We report a case of tuberculous osteomyelitis of humerus with pathological fracture in a 62-year-old female diabetic. In India, 30-40% of population of all age groups have been found to be infected with tubercle bacilli by different surveys . Overall, skeletal tuberculosis accounts for nearly 5% of all cases of tuberculosis and 18% burden of extrapulmonary tuberculosis . Diagnosis of tuberculosis is difficult due to its indolent course and bizarre clinical findings and radiological presentations. In skeletal tuberculosis, clinical findings are often non-specific and eccentric. Spine and hip remain the most common sites of skeletal tuberculosis . Involvement of long bones is rare and we could not find any report of humerus diaphyseal tuberculous osteomyelitis presenting with pathological fracture without joint involvement. The exact incidence of isolated humerus tubercular osteomyelitis is not known. Skeletal lesions are secondary to some primary foci in lungs or viscera which may be active or quiescent.The lesions are often result of hematogenous spread from distant site primarily lung . There have been reports of tubercular osteomyelitis of maxilla , cervical vertebra , spontaneous ulna fracture , sternum , clavicle , femur , and shoulder joint with fracture dislocation  but no reports on proximal humerus diaphyseal tuberculosis without shoulder joint involvement causing pathological fracture. Mangwani et al. in 2001 in their study have emphasized that tuberculosis can involve shoulder joint with humerus leading to fracture-dislocation . In their patient, probably shoulder joint was involved first, and during the fulminant course, infection involved periarticular surface and then osteomyelitis of bone per se leading to fracture dislocation of humerus. However, in our patient, articular space was normal and lesion was in diaphysis of humerus, 5 cm distal to surgical neck. To the best of our knowledge, this is the first well-documented case of proximal humerus diaphyseal tuberculous osteomyelitis without articular involvement presenting with pathological fracture. In one study, Herzog pointed out varied presentation of multiple osteolytic compression fractures of cervical spine in treated case of acute lymphatic T-cell leukemia. Even after induction chemotherapy, the lesions did not resolve and subsequently they termed it as chronic recurrent multilocular osteomyelitis before documenting mycobacterium from intra-abdominal abscess . Mohideen et al. in 2013 in their study on tuberculosis in hip region have reported tuberculosis presenting as permeative lesion in femur metaphysic along with bony erosion; however, the same report has emphasized that permeative lesion and radiological appearance of periosteal reaction are very rare entity in osteoarticular tuberculosis . In ulna fracture, drainage of cold abscess and excision of necrotic bone with immobilization in plaster resulted in full recovery though in osteomyelitis of maxilla, antitubercular treatment sufficed [6, 8]. We screened our patient for multiple myeloma and plasmacytosis. In our case, treatment options were either debridement followed by definitive fixation, external fixator, or non-operative. But considering the pathology, we decided to do open debridement. We did not used external fixator as the patient was staying in remote area and follow-up at regular interval was doubtful. We could not find any guidelines for management of such pathological fracture. We did J-needle biopsy and histopathological examination of biopsy specimen to confirm the diagnosis followed by debridement and fixation with rush nails (Fig. 5). Our patient was started preoperatively on antitubercular drug regimen, category 1 under RNTCP as per the WHO guidelines for management of tuberculosis. The lesion healed completely (Fig. 7) and rush nails were removed 1 year after index surgery due to pain. Patient gained weight and had overall improvement in clinical findings.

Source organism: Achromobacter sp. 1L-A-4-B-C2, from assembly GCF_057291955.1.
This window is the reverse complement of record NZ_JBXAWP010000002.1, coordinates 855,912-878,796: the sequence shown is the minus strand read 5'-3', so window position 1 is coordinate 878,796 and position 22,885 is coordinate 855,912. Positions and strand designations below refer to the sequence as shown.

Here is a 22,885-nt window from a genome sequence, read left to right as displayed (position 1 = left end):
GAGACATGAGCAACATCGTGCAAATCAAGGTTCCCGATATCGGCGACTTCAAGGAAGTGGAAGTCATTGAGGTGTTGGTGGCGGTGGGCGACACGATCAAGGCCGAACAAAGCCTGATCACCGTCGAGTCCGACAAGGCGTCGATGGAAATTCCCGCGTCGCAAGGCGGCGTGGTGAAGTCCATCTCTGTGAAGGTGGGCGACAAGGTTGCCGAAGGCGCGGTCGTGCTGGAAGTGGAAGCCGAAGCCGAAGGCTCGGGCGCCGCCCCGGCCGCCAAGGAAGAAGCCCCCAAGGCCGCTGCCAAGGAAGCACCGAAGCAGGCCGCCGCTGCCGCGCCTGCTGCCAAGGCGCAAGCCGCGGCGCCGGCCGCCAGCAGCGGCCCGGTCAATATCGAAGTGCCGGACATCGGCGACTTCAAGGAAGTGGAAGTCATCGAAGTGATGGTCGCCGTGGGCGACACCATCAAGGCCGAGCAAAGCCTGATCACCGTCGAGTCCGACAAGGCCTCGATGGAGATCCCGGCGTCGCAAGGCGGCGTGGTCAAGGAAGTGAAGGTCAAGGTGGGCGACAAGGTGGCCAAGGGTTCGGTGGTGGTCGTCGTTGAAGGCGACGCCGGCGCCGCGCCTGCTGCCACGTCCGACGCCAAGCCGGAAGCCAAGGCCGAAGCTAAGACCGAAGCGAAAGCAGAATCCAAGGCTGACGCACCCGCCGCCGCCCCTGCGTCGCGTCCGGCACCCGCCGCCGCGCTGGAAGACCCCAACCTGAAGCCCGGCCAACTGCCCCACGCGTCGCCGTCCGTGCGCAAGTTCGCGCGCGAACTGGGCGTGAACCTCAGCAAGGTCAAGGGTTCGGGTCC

Tuberculosis is a common disease entity in India, but its presentation as spontaneous fracture of humerus is unusual. It is highly likely that most orthopedician will encounter and treat osteoarticular tuberculosis. Our patient had weight loss without fever and pathological fracture without joint involvement but with raised ESR that mitigates the importance of biopsy from lesion to confirm the diagnosis. We considered tumor and infection as differentials. We run tests for both tumor and tuberculosis on biopsy sample. The results confirmed tuberculosis and patient responded well to antitubercular drugs and open debridement with fracture fixation. This case highlights the rare presentation of pathological fracture in humerus diaphyseal tuberculous osteomyelitis without articular involvement. Error in diagnosis and treatment burdens the medical resources and overall morbidity.